February’s featured observation is actually three sightings of one bigbelly seahorse (Hippocampus abdominalis), all posted recently by iSeahorse user Andrew Trevor-Jones but recorded over the course of several years off the coast of New South Wales, Australia. This rotund beauty has been dubbed “Rosie”. She was identified as the same individual based on her distinctive spot pattern.
After meeting Rosie for the first time in December 2012, Andrew observed her regularly in the same patch of ocean until she was relocated in April 2015 when Sydney was struck by a storm. Andrew then spied her a few weeks later, 800 metres away from her original stomping grounds. The next time their currents crossed was in July of 2015, in another neck of the reef. She clung tight for nearly a year until she was uprooted by an even stronger storm, and was last glimpsed in August 2016. Hailing solely from Australia and New Zealand, bigbellies are easily distinguishable, as they have a bigger belly; and boast more rings and rays than most seahorses. They are off-white, yellow or brown, with dark spots and splotches, and their heads are often crowned with thick fronds. H. abdominalis is one of the largest Hippocampus species, reaching a maximum recorded height of 35 cm! They are also one of the most sexually dimorphic species, as females have deep keels, and males are heftier and have squatter snouts, taller tails, prominent pouches and spottier scales.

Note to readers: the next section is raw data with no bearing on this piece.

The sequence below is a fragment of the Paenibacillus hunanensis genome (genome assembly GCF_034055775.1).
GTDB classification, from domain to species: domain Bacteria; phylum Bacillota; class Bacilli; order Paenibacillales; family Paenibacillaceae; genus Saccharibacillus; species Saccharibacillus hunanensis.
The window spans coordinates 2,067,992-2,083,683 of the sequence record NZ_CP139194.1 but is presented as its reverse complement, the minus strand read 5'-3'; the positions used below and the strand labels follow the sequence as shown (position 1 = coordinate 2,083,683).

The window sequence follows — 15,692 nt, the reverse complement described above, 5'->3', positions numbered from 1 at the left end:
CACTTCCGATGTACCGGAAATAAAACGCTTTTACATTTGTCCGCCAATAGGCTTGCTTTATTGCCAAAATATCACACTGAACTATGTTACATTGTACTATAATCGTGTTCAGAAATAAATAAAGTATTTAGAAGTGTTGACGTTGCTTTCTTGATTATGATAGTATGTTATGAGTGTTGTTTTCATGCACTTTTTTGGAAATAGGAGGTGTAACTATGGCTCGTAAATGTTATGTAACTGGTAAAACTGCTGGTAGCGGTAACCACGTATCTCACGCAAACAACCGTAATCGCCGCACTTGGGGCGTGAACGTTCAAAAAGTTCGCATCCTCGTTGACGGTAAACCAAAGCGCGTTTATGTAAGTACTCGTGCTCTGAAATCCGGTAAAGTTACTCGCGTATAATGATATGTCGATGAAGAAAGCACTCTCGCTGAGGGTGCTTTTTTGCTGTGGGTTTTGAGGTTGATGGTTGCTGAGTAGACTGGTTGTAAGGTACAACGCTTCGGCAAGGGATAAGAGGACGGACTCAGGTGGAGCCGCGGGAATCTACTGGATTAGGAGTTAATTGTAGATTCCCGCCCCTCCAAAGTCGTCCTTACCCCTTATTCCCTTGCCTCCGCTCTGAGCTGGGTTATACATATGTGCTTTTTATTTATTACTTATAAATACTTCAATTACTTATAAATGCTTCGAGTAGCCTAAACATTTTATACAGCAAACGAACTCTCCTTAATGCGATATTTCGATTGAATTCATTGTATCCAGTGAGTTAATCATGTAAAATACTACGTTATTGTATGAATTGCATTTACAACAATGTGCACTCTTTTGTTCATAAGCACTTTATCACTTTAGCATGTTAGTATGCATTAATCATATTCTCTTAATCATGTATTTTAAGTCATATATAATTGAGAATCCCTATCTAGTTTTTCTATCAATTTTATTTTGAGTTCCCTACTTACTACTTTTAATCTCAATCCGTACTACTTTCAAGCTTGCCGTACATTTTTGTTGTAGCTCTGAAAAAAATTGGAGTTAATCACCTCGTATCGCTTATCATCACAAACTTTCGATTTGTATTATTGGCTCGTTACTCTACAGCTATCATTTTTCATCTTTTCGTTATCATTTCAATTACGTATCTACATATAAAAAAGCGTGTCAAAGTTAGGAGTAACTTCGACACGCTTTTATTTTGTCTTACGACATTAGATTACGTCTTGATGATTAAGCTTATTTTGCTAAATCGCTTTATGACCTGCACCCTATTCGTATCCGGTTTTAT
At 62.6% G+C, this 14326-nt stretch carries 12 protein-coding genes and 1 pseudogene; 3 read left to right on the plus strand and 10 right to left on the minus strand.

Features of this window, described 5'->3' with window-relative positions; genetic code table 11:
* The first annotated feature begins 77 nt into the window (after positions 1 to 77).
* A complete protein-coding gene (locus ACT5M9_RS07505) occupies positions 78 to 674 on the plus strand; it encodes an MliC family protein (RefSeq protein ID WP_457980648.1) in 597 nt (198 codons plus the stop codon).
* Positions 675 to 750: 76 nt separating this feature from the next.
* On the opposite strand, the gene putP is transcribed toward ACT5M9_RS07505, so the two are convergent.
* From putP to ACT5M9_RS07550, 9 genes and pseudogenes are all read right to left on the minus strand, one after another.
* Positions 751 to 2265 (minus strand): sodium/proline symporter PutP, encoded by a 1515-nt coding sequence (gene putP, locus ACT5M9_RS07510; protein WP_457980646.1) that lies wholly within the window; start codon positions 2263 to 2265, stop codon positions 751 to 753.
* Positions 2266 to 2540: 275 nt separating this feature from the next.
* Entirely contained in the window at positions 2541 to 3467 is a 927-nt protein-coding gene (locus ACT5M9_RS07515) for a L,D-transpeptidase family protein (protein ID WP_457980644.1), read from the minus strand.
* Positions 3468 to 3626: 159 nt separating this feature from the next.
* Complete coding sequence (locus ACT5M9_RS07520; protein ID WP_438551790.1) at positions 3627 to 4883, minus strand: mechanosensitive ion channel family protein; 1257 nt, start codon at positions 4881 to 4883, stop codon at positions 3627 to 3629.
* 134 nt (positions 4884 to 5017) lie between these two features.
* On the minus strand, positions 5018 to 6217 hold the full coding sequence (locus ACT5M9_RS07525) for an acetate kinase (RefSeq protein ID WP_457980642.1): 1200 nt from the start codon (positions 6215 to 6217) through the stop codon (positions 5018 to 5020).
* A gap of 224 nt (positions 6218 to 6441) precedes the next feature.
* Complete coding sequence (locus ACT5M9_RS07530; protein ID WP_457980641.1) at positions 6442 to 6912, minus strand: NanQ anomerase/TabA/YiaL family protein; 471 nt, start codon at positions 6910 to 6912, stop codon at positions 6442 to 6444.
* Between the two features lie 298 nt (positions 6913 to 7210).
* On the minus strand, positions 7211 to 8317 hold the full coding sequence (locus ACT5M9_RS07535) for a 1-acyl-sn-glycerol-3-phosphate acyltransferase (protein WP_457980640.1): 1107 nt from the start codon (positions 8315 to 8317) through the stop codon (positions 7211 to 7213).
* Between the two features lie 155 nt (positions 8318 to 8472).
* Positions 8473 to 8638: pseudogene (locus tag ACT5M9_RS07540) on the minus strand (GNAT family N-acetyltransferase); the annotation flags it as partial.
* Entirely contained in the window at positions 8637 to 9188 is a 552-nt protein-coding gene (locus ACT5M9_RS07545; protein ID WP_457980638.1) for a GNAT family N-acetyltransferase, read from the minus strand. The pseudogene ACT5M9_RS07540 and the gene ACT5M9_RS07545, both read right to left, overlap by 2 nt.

The average lifespan of a wild seahorse is 1-5 years, and Rosie was seen alive and well from late 2012 to mid 2016. She has weathered many storms over the course of her life - hopefully she is still swimming...
Originally posted on iSeahorse.org